Good comments about this column from you, JP. Here are mine.
I think she – Kathleen Parker – has a good handle on a centrist role for regulated capitalism, of which I am a big fan. I like the general way she approaches things, because it’s important to agree on principles before going to the specifics. And sometimes the specific examples may sound good, but – since one can frame and spin issues to suit a certain point of view – we are often mislead to seeing a complex issue as simple and one-sided. So, a balance of market oriented approaches whose problems are anticipated by regulation (usually set up by previous bad experiences) is desirable.
I think an example of a complex issue that has been oversimplified and spun by the right is “job creators.” The super-rich are not the job creators. They are the investors in stocks, commodities, and other paper wealth that have only a remote tie to job creation. I do understand that the public likes to see wealthy people as role models, but the actual odds of someone with a $40 salary realizing a pay rate 10 or 100 times that are pretty nil. The job creators are small businesses, the owners of which are most often below Obama’s definition of super-rich, or larger companies that expand their operations through research. A third job creator is the inventor or creative business start-up, and the vast majority of those people tend to have incomes somewhere under $250K too. The right media and Tea Party courtiers (some of whom are easily super-rich themselves) have convinced us to admire these stinky rich people. They are the ones that, with just cause, the left believes to be corrupt and shameful.
Another issue is the corruption of our lobbyist rulers. Lobbyists do rules us! They write the bills congress passes and sometimes reads beforehand. They are the “retired” lawmakers who know the system better than their younger replacements. Elected representatives are beholden to them in our complex world. This complexity makes the case the Tea Party makes that our world is over regulated. So they advocate throwing out entire portions (or more) of the tax and legislative code. While that may be true, but the world is truly complex, and the regulatory system should be correspondingly complex. Let the smart people see through the spin and oversimplification in the right wing press, paid for by the lobbyists!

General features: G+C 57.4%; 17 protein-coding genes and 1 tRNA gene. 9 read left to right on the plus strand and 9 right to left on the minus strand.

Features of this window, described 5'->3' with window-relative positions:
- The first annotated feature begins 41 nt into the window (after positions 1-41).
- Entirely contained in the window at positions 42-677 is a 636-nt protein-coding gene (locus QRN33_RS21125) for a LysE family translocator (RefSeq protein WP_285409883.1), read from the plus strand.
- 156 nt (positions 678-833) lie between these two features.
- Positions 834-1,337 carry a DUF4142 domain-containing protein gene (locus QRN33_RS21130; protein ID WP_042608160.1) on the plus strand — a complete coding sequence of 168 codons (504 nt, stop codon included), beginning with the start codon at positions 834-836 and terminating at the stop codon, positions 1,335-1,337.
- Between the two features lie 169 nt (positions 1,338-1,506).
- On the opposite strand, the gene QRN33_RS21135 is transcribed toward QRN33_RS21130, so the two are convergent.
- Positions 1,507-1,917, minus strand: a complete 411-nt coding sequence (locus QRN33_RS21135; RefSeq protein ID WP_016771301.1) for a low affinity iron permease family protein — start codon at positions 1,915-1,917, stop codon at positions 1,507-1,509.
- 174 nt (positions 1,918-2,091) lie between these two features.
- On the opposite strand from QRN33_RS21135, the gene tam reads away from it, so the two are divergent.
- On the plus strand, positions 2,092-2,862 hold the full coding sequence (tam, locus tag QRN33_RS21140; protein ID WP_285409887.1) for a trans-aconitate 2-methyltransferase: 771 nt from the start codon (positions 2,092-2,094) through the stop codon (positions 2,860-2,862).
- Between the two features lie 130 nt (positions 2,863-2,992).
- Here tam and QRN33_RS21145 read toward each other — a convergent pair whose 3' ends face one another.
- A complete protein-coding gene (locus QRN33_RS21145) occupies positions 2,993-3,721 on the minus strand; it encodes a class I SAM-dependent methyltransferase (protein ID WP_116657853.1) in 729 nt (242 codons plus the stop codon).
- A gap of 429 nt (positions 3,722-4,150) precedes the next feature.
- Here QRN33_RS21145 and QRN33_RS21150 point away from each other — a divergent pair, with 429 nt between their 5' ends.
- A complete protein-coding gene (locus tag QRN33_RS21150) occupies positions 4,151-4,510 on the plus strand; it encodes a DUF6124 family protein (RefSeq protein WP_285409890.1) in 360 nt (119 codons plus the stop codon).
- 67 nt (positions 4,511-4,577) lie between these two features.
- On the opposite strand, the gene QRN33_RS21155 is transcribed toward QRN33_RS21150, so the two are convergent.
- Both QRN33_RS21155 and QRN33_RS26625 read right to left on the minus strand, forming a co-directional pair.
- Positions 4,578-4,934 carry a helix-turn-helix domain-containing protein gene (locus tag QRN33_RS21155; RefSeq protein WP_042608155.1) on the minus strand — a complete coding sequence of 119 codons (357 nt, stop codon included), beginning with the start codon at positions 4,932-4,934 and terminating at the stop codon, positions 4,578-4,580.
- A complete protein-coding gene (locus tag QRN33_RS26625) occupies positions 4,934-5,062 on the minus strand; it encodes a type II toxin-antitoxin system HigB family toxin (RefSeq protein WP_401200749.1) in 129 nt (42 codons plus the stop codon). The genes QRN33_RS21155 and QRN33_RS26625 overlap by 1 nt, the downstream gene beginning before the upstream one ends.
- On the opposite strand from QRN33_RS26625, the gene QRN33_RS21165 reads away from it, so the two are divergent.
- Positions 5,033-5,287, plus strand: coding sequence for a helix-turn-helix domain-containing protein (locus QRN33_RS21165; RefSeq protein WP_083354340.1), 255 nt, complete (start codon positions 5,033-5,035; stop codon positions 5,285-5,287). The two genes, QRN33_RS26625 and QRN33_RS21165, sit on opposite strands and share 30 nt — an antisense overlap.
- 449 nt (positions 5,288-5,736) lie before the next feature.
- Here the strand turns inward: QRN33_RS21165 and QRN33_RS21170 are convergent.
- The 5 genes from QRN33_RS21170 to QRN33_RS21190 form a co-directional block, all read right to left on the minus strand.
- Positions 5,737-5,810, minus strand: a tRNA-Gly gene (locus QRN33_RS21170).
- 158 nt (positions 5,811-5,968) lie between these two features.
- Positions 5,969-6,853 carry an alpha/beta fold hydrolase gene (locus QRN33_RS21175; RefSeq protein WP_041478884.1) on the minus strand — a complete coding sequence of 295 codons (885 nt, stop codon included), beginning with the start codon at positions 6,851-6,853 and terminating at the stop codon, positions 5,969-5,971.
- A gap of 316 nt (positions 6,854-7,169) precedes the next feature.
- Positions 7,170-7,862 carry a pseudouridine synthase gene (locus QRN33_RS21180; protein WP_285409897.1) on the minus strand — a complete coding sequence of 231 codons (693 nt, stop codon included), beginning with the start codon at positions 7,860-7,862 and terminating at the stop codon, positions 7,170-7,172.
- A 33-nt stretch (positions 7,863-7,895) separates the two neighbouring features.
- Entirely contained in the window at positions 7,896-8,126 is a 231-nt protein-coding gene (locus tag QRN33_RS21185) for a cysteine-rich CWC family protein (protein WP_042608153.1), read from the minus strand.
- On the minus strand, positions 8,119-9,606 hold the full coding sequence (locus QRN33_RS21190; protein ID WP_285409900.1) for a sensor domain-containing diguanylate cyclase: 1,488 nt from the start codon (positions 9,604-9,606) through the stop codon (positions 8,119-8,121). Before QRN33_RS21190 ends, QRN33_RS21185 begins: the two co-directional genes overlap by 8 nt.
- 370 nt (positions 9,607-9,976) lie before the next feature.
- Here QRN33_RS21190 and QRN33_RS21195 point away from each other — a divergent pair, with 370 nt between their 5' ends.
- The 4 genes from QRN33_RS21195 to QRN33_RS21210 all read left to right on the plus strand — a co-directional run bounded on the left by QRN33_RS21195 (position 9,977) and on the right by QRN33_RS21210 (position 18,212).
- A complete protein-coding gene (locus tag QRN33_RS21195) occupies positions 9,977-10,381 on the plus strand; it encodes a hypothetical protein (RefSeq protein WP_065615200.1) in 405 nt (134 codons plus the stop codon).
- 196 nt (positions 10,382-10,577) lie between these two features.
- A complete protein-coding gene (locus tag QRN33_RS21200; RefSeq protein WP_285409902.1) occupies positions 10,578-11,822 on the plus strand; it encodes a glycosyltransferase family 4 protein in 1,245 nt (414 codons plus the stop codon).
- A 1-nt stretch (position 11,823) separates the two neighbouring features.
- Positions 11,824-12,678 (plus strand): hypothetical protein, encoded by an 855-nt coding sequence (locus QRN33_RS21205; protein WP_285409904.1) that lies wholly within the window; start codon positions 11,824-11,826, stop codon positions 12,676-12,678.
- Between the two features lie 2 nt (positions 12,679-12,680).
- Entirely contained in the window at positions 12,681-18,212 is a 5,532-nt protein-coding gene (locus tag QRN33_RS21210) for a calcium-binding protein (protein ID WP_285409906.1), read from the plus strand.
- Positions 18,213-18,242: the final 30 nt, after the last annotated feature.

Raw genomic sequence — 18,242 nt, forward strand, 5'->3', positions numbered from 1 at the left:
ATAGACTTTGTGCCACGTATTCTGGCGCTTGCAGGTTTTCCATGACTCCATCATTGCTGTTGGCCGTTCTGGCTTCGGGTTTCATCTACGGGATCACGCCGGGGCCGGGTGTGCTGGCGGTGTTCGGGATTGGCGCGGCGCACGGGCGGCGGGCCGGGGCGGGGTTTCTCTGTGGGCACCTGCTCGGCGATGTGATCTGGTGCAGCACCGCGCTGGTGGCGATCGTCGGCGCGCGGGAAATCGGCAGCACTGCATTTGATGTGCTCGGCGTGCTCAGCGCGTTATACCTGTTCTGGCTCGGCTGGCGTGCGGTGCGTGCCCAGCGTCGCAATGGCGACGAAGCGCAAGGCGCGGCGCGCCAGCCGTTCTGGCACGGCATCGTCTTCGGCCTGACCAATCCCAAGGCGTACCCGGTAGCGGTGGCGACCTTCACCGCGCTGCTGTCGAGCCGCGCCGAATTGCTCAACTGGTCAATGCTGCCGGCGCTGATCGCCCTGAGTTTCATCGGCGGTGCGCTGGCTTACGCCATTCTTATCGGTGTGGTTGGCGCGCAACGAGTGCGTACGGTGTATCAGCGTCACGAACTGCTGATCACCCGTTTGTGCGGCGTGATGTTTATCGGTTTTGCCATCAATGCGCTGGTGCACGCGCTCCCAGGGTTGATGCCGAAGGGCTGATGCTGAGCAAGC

Imagine someone with an average income, who is not particularly entrepreneurial, and simply needs a job to support a family. Should the American system still have incentives for that person? Absolutely yes. Capitalism for the middle class is great, but these incentives are hidden, clouded. They are visible only to the deep hunters, those with time to look, who are not hard at work at “real jobs.” Thus, the system preserves itself. What we both want, JP, are increased opportunities for regular people. When the rewards are so high, there is little incentive for the upper class to give away anything to the underlings. The über-class has successfully insulated itself and preserved its cocoon in nearly every way imaginable.
And that is where the Occupiers come in. The outrage is justified, but must stay positive, solution oriented and civil. We will all miss Andy Rooney – at least I will. But he made his living as a complainer, a curmudgeon. The good about his approach is publicity, and one hopes, a change in the national debate. For the Occupiers to do naught but complain falls short. As long as capitalism is working for the untouchables, then they will hang it over us as if it were still pure, to which we would aspire, but barely ever attain. We also agree that capitalism is broken, as I have described here.
What really can be done? Education is the most obvious answer. It pays off the best, and holds and spreads good values. But here is a counter-point to the legitimate left complaints. Education has become overloaded with regulations. Testing, accommodation and documentation have overshadowed educating individuals. Unfunded mandates have rendered good intentions as just that. Teachers are unable to reach their potential, and the unions that supposedly represent them are partly to blame. So is the government. The Tea Partiers blame the unions only; the Occupiers blame the wealthy only.
The next answer is regulation reform. It might be smart for the Tea Party and the Occupiers to join forces here. What comes to my mind is the program Al Gore conducted as vice prez, where he sought to find and eliminate government waste. That program is a way better model than, say, the Competitiveness group led by Dan Quayle, which paved the way for the K Street project.
Tax reform is right behind. Maybe John Boehner is now seeing the light, if we can interpret his comments today on the Sunday talk shows. Obama, the pols and the public are right on. This is not a Robin Hood mentality, it’s resoration of the Way It Should Be. Furthermore, this is the way it goes with campaigns. Obama is appealing to his base now, and he will appeal to the center once the Republicans get over their (delicious!) infighting. Tax the overlords. Define corporations as corporations, people as people (and fetuses as fetuses while we are at it!).